Manufacturing the Future
The ERC program is a particularly good example of how
NSF brings together the discovery-driven culture of engineering.
Manufacturers applaud NSF's efforts because they recognize that
coming up with new systems and products is a much more complex
and expensive venture than ever before, and they need the help
of university-based researchers in order to build the science
base for future advancements.
For example, it takes about a billion dollars to develop a new semiconductor chip capable of the kind of performance required in, say, high-definition television. That level of investmentthat level of riskdeters even the most ambitious American companies from doing the kind of pioneering research necessary to keep them globally competitive. NSF's role as a catalyst for government-industry-academia collaboration is vital for the nation's economic well-being.
"You need a partnership," says NSF Deputy Director, Joseph Bordogna. "You need new knowledge out of universities and labs, new processes from industry, and a government willing to enable it all through appropriate R&D policy and frontier research and education investment, by and for the citizenry."
NSF's efforts to bridge the worlds of industry and academe reflect another truth about modern manufacturing: Knowledge and ideas are the most important raw materials.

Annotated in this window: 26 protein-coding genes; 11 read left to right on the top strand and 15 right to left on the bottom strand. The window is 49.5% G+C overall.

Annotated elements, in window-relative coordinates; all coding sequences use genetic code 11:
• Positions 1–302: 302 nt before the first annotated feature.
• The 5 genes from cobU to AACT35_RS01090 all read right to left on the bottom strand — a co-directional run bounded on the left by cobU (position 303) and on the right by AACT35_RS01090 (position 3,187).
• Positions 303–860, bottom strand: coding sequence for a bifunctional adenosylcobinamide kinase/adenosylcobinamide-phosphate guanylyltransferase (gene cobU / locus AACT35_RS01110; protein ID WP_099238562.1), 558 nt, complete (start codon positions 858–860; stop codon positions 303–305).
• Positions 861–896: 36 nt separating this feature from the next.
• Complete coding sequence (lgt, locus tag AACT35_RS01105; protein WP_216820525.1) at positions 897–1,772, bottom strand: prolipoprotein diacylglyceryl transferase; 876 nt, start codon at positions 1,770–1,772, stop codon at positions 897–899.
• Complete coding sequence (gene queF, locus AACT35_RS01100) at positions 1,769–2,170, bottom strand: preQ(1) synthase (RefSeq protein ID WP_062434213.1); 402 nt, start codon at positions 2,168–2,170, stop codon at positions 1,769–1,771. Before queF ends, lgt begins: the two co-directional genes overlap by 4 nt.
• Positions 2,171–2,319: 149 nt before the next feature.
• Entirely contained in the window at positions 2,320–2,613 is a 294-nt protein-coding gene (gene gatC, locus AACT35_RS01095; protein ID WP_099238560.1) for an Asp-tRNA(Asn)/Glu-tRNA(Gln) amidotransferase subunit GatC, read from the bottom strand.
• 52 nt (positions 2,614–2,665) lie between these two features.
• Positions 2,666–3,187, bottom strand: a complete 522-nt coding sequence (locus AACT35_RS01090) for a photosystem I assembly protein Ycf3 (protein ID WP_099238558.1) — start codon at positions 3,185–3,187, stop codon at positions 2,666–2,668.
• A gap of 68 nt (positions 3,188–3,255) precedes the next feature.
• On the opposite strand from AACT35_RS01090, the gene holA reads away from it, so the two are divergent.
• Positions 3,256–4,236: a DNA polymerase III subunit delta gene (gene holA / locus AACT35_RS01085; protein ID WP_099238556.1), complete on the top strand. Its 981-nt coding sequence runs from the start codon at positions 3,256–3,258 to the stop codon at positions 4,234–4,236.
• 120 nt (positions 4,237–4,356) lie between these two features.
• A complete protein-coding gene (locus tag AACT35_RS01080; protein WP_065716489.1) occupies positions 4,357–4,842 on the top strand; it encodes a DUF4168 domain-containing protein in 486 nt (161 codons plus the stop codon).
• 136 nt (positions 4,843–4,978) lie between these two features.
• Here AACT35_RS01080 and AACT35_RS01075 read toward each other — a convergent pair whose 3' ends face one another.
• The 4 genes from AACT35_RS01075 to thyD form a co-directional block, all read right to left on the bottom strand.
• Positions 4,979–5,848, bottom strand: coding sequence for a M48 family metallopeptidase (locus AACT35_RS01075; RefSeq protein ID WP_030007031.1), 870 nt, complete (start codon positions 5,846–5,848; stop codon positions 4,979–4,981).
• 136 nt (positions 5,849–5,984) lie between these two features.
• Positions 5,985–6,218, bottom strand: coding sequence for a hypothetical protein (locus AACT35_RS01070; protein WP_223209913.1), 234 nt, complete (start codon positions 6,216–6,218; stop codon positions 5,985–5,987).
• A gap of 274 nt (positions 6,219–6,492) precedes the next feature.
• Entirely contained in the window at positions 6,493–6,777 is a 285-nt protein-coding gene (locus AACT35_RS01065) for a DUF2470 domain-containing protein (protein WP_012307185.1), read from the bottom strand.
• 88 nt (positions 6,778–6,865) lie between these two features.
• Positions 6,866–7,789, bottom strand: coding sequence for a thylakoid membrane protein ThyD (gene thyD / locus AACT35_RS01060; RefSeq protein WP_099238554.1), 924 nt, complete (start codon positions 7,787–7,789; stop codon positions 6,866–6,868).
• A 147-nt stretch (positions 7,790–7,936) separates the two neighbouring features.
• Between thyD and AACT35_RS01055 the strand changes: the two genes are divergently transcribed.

"It's no longer profitable just to ship a piece of metal out the front door," industry analyst Graham Vickery told Industry Week. "What you're doing now is shipping some sort of component that requires things like support services, or advice, or design skills, or engineering know-how" in order for the component to be of actual use at the other end.
Finding innovative ways to handle information is now manufacturing's chief concern. "If you understand that today manufacturing is an enterprise-wide production process," says Eugene Wong, "you see that information management will assume an increasingly important role, one that may already have transcended the importance of transforming materials into products."
With NSF's help, American manufacturers are making the changes necessary to stay competitive in a marketplace increasingly dominated by e-commerce, while at the same time honoring the traditional core of manufacturing's purpose: the innovation of new technologies and products for an expectant public.